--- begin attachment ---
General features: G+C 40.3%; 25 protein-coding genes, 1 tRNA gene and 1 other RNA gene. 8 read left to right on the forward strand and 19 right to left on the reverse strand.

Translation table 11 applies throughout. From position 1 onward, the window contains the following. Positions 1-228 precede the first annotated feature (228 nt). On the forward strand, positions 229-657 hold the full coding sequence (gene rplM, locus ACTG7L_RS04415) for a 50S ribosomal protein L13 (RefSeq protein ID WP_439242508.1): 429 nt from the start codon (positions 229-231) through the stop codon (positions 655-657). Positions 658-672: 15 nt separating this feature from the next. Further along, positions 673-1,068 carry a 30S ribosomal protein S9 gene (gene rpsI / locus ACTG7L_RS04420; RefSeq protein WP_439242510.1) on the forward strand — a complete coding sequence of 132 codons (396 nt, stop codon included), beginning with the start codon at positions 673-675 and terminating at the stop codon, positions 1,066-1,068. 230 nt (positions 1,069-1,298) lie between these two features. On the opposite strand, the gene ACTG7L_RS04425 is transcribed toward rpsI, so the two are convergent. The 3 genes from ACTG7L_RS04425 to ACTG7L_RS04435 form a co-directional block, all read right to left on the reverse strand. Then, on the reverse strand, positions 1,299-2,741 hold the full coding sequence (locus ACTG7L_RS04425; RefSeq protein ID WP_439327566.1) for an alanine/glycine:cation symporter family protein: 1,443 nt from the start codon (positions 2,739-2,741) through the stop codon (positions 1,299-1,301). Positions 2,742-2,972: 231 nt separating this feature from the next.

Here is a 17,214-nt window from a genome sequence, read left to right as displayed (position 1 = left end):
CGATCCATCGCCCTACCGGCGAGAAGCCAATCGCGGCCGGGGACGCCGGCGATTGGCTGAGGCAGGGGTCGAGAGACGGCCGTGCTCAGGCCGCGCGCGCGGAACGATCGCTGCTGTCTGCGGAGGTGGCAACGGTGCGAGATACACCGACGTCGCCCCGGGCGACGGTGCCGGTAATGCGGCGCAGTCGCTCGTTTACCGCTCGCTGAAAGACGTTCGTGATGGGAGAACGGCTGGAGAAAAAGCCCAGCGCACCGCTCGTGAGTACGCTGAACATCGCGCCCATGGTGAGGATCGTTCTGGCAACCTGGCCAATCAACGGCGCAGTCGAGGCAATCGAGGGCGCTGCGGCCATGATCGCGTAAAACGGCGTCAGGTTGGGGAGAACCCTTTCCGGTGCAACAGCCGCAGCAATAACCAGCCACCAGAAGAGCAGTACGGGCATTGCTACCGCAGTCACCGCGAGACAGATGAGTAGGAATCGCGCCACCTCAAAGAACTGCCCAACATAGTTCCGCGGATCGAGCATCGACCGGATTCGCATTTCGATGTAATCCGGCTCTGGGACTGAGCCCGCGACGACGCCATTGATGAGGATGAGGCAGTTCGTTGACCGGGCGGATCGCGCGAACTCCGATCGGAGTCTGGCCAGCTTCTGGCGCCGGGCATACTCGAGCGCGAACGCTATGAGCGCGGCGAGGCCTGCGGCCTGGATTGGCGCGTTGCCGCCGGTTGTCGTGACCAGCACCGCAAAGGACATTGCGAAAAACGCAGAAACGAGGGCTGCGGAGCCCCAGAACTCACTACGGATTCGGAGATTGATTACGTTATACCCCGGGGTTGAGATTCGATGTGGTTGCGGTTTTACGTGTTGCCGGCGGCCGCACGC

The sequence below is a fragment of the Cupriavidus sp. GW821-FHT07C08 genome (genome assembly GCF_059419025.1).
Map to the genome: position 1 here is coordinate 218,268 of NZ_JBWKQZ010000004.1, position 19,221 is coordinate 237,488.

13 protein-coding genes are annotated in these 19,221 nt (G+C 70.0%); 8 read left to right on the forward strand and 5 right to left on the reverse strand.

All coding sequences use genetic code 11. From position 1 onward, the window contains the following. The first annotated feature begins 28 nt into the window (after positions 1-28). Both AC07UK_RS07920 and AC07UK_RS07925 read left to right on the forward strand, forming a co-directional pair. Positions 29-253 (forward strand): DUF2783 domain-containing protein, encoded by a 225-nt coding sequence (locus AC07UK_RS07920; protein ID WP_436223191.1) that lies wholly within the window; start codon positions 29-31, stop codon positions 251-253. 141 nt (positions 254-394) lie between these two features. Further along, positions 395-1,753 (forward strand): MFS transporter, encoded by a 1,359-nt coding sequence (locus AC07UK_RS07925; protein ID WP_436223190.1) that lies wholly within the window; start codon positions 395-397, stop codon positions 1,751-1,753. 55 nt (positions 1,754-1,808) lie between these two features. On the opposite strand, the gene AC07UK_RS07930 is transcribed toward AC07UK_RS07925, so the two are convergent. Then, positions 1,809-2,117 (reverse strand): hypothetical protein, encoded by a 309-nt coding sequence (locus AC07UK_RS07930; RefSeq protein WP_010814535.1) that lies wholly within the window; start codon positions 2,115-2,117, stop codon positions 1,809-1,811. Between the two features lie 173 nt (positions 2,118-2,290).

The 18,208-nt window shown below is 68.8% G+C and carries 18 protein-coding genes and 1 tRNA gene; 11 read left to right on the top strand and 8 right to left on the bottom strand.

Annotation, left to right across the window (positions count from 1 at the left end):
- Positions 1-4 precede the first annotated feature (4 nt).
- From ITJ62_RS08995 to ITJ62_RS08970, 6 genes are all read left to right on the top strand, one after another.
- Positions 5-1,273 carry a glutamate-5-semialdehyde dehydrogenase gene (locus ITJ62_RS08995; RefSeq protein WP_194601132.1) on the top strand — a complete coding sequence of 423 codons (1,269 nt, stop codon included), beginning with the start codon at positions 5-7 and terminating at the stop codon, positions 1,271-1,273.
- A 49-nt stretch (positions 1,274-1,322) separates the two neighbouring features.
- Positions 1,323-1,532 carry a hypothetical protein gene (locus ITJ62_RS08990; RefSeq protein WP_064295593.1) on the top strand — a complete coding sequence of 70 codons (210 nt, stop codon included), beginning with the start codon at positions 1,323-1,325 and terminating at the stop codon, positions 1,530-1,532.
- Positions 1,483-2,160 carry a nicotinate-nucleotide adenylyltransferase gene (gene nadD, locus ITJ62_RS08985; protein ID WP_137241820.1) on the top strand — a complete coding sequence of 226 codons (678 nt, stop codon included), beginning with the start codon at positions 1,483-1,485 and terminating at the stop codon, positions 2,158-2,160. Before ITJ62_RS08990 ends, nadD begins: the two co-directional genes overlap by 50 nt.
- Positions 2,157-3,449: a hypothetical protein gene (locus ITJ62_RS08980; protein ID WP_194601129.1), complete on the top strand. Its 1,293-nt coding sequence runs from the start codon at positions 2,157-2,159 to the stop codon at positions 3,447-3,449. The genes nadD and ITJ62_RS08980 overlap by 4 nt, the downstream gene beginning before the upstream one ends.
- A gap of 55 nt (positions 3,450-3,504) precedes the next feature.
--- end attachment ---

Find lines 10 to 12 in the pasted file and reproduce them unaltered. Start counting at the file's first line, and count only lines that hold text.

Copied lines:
Annotation, left to right across the window (positions count from 1 at the left end):
- Positions 1-4 precede the first annotated feature (4 nt).
- From ITJ62_RS08995 to ITJ62_RS08970, 6 genes are all read left to right on the top strand, one after another.